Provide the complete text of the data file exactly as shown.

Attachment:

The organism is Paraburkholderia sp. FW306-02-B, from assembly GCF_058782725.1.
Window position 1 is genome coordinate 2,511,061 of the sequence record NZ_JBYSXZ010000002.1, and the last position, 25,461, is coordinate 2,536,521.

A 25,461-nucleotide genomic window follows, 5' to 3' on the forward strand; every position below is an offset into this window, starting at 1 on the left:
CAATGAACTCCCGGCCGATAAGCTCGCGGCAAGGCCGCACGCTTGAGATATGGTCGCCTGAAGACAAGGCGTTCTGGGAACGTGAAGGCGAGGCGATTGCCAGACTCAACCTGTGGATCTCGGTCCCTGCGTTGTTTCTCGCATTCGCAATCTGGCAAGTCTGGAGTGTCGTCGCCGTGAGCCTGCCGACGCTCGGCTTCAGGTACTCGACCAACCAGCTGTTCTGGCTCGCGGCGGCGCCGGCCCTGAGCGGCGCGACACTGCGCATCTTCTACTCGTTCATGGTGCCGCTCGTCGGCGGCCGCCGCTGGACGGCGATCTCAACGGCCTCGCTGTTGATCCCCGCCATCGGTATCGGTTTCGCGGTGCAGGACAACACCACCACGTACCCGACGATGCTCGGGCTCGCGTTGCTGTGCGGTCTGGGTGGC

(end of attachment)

The organism is Paraburkholderia sp. FW306-02-B, from assembly GCF_058782725.1.
Window position 1 is genome coordinate 2,511,061 of the sequence record NZ_JBYSXZ010000002.1, and the last position, 25,461, is coordinate 2,536,521.

A 25,461-nucleotide genomic window follows, 5' to 3' on the forward strand; every position below is an offset into this window, starting at 1 on the left:
CAATGAACTCCCGGCCGATAAGCTCGCGGCAAGGCCGCACGCTTGAGATATGGTCGCCTGAAGACAAGGCGTTCTGGGAACGTGAAGGCGAGGCGATTGCCAGACTCAACCTGTGGATCTCGGTCCCTGCGTTGTTTCTCGCATTCGCAATCTGGCAAGTCTGGAGTGTCGTCGCCGTGAGCCTGCCGACGCTCGGCTTCAGGTACTCGACCAACCAGCTGTTCTGGCTCGCGGCGGCGCCGGCCCTGAGCGGCGCGACACTGCGCATCTTCTACTCGTTCATGGTGCCGCTCGTCGGCGGCCGCCGCTGGACGGCGATCTCAACGGCCTCGCTGTTGATCCCCGCCATCGGTATCGGTTTCGCGGTGCAGGACAACACCACCACGTACCCGACGATGCTCGGGCTCGCGTTGCTGTGCGGTCTGGGTGGC